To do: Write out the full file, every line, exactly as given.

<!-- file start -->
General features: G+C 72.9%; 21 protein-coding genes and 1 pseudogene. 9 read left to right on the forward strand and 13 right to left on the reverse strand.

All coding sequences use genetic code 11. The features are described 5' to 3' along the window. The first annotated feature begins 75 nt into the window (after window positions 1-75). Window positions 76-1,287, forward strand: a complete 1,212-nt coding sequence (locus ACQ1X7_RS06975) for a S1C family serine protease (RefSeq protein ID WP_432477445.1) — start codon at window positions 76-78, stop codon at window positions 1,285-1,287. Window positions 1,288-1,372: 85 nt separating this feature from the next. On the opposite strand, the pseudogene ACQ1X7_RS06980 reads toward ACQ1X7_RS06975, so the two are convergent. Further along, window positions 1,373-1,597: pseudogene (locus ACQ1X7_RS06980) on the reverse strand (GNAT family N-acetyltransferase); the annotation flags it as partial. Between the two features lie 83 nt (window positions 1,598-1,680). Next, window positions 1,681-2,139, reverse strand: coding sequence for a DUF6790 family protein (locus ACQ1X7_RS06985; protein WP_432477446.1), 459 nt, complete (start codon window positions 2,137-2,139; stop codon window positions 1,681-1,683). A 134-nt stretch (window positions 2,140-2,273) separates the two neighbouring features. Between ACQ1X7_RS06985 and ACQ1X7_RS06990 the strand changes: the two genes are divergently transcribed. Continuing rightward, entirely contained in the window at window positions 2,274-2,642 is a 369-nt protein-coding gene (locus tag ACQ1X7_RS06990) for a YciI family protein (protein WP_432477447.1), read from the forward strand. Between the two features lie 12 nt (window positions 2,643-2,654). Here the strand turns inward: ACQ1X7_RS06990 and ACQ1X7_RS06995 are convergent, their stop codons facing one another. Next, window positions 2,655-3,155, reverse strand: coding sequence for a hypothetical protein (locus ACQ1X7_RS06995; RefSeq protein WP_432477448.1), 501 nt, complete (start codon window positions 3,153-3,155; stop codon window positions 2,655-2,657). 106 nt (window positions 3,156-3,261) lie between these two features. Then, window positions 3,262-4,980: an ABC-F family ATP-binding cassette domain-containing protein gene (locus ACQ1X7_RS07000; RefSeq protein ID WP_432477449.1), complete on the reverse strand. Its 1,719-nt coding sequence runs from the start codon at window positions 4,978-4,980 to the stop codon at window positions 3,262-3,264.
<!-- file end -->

General features: G+C 72.9%; 21 protein-coding genes and 1 pseudogene. 9 read left to right on the forward strand and 13 right to left on the reverse strand.

All coding sequences use genetic code 11. The features are described 5' to 3' along the window. The first annotated feature begins 75 nt into the window (after window positions 1-75). Window positions 76-1,287, forward strand: a complete 1,212-nt coding sequence (locus ACQ1X7_RS06975) for a S1C family serine protease (RefSeq protein ID WP_432477445.1) — start codon at window positions 76-78, stop codon at window positions 1,285-1,287. Window positions 1,288-1,372: 85 nt separating this feature from the next. On the opposite strand, the pseudogene ACQ1X7_RS06980 reads toward ACQ1X7_RS06975, so the two are convergent. Further along, window positions 1,373-1,597: pseudogene (locus ACQ1X7_RS06980) on the reverse strand (GNAT family N-acetyltransferase); the annotation flags it as partial. Between the two features lie 83 nt (window positions 1,598-1,680). Next, window positions 1,681-2,139, reverse strand: coding sequence for a DUF6790 family protein (locus ACQ1X7_RS06985; protein WP_432477446.1), 459 nt, complete (start codon window positions 2,137-2,139; stop codon window positions 1,681-1,683). A 134-nt stretch (window positions 2,140-2,273) separates the two neighbouring features. Between ACQ1X7_RS06985 and ACQ1X7_RS06990 the strand changes: the two genes are divergently transcribed. Continuing rightward, entirely contained in the window at window positions 2,274-2,642 is a 369-nt protein-coding gene (locus tag ACQ1X7_RS06990) for a YciI family protein (protein WP_432477447.1), read from the forward strand. Between the two features lie 12 nt (window positions 2,643-2,654). Here the strand turns inward: ACQ1X7_RS06990 and ACQ1X7_RS06995 are convergent, their stop codons facing one another. Next, window positions 2,655-3,155, reverse strand: coding sequence for a hypothetical protein (locus ACQ1X7_RS06995; RefSeq protein WP_432477448.1), 501 nt, complete (start codon window positions 3,153-3,155; stop codon window positions 2,655-2,657). 106 nt (window positions 3,156-3,261) lie between these two features. Then, window positions 3,262-4,980: an ABC-F family ATP-binding cassette domain-containing protein gene (locus ACQ1X7_RS07000; RefSeq protein ID WP_432477449.1), complete on the reverse strand. Its 1,719-nt coding sequence runs from the start codon at window positions 4,978-4,980 to the stop codon at window positions 3,262-3,264.